Dawn Spacecraft on Target for Vesta Following Gravity Assist


Recently, the Dawn spacecraft – on its circuitous route to the asteroid belt — used the gravity of Mars to provide a little ‘kick’ to the spacecraft’s velocity. Universe Today finally had the chance to catch up with the team from the Dawn mission following this maneuver to find out how things went, and how the spacecraft is doing following the gravity assist operations. “The gravity assist accomplished exactly what we needed to get on course for Vesta,” Dawn Chief Engineer Marc Rayman told UT. “In addition to the gravity assist, we decided to undertake some bonus instrument calibrations, taking advantage of flying by such a well-studied planet. In doing so, we obtained some performance data on some of our instruments.” The image seen here of Mars’ surface is one of the results of those calibrations.

Dawn will be visiting two different asteroids, Vesta and Ceres. Because of its distinctive ion engine, the spacecraft will be able to enter orbit around Vesta in August of 2011, remain there until May of 2012, then leave orbit and head to Ceres, arriving in February of 2015.

The thrusters work by using an electrical charge to accelerate ions from xenon fuel to a speed 10 times that of chemical engines. But what does this mean for a gravity assist – is there any difference between an ion engine versus and a chemical thruster in a gravity assist?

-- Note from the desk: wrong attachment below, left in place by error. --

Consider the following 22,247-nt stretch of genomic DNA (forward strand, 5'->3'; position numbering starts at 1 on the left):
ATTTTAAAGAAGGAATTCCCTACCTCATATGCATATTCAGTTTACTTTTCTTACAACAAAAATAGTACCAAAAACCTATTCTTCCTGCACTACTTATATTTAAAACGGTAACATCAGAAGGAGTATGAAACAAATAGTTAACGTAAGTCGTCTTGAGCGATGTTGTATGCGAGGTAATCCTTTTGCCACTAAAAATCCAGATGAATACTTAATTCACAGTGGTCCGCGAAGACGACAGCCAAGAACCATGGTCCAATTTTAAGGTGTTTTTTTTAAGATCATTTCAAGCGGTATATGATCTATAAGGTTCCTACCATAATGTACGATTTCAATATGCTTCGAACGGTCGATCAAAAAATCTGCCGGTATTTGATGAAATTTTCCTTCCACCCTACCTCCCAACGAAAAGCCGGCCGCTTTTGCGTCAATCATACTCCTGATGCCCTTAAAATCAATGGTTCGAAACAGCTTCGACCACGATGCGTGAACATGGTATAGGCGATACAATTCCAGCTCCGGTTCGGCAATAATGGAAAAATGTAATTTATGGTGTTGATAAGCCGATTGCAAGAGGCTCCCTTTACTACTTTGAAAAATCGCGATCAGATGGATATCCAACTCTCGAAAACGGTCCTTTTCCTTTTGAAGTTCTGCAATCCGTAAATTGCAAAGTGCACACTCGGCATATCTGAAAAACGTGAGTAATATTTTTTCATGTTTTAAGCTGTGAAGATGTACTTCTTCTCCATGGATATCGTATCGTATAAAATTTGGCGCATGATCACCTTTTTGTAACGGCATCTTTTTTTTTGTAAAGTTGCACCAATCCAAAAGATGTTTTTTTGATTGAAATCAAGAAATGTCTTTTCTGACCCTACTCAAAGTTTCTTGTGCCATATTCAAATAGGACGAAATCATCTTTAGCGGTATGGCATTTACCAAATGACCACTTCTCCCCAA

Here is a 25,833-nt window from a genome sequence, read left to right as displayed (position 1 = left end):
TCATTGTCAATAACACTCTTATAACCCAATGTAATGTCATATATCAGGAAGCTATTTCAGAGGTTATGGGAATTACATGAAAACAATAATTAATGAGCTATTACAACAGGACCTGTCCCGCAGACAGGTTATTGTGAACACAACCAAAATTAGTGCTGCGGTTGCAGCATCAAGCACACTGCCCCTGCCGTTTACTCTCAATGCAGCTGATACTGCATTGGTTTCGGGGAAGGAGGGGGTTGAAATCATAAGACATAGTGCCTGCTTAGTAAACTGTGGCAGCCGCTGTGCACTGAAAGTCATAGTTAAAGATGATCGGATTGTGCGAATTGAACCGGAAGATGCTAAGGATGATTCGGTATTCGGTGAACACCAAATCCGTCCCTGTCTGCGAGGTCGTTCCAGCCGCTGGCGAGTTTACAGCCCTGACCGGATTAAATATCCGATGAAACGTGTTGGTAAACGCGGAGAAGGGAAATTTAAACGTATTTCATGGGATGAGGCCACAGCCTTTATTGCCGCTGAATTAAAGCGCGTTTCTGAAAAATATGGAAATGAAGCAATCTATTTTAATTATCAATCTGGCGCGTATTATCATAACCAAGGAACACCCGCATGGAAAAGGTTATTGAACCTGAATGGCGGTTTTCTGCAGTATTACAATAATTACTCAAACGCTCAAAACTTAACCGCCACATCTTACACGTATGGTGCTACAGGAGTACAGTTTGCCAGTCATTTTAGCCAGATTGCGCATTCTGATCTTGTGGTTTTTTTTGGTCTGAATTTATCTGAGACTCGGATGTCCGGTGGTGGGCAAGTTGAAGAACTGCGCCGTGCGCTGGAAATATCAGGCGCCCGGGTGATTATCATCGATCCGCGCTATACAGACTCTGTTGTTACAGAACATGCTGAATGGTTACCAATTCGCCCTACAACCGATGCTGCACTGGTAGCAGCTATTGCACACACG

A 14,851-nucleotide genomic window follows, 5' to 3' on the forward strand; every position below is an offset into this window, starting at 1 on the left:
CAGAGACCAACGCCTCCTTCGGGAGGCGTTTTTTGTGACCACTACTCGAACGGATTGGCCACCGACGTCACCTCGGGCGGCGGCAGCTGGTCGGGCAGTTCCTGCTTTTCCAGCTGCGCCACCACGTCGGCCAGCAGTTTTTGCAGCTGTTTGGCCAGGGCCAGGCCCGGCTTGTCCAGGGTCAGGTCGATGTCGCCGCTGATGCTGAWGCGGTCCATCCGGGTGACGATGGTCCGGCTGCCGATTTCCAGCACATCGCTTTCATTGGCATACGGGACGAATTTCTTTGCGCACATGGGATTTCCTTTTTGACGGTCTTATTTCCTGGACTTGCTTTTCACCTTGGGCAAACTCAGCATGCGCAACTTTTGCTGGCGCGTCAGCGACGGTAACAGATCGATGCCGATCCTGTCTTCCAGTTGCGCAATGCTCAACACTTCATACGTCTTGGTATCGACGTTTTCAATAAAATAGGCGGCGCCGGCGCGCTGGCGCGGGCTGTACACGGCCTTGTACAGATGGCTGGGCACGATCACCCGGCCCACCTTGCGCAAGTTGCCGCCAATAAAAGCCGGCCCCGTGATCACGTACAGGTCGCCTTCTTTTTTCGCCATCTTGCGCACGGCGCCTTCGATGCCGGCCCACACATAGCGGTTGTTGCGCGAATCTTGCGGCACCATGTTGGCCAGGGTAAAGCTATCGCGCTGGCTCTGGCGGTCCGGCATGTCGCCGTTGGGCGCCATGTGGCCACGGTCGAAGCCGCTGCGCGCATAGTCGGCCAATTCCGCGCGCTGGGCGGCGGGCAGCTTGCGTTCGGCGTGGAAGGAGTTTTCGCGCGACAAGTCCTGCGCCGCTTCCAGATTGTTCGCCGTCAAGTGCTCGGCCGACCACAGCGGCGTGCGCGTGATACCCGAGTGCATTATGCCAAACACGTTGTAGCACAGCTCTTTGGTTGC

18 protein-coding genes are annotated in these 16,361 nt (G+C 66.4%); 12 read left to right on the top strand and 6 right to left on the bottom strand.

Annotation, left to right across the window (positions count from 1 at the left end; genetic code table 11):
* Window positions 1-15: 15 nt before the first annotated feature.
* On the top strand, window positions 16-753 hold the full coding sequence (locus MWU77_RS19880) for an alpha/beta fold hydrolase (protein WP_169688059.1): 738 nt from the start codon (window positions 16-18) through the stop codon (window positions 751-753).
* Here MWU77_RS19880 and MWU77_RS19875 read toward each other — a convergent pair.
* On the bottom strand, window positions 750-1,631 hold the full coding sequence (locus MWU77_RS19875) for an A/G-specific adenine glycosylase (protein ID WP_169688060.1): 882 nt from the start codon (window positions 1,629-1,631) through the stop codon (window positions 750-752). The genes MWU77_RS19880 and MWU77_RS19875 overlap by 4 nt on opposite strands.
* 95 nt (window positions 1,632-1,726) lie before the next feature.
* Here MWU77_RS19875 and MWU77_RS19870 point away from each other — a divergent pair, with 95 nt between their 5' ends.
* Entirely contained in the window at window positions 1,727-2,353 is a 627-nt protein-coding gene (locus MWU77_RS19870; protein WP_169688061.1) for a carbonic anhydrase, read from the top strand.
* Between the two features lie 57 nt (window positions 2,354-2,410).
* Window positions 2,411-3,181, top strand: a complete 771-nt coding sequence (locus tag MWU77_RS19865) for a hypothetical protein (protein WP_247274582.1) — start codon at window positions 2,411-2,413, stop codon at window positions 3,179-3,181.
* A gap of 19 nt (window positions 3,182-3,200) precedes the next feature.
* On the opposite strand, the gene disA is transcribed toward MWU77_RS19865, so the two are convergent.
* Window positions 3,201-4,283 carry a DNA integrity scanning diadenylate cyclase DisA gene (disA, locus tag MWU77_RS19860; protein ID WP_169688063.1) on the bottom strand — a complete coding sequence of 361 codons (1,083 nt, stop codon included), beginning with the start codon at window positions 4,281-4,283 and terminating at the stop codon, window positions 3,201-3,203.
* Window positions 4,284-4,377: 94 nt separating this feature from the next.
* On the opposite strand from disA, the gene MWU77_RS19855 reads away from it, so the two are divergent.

“In most ways, there is no difference,” said Rayman. “We used the ion thruster to get on course for the gravity assist, but the spacecraft coasted for most of the 4.5 months before it reached Mars. When we had to refine the trajectory, we used the ion thruster because it is so much more efficient than conventional propulsion. Moreover, because the ion propulsion affords so much flexibility in the mission, we did not have to hit as small a ‘window’ at Mars.”

Dawn's trajectory.  Credit: JPL
Dawn's trajectory. Credit: JPL

Generally, a gravity assist is used to increase a spacecraft’s velocity and propel it outward in the solar system, much farther away from the Sun than its launch vehicle would have been capable of doing.

Dawn got as close as 549 kilometers (341 miles) to the Red Planet during the Tuesday, Feb. 17, flyby. JPL said that if Dawn had to perform these orbital adjustments on its own, with no Mars gravitational deflection, the spacecraft would have had to fire up its engines and change velocity by more than 9,330 kilometers per hour (5,800 miles per hour).

At maximum thrust, each engine produces a total of 91 millinewtons — about the amount of force involved in holding a single piece of notebook paper in your hand. You would not want to use ion propulsion to get on a freeway: At maximum throttle, it would take Dawn’s system four days to accelerate from 0 to 60 miles per hour.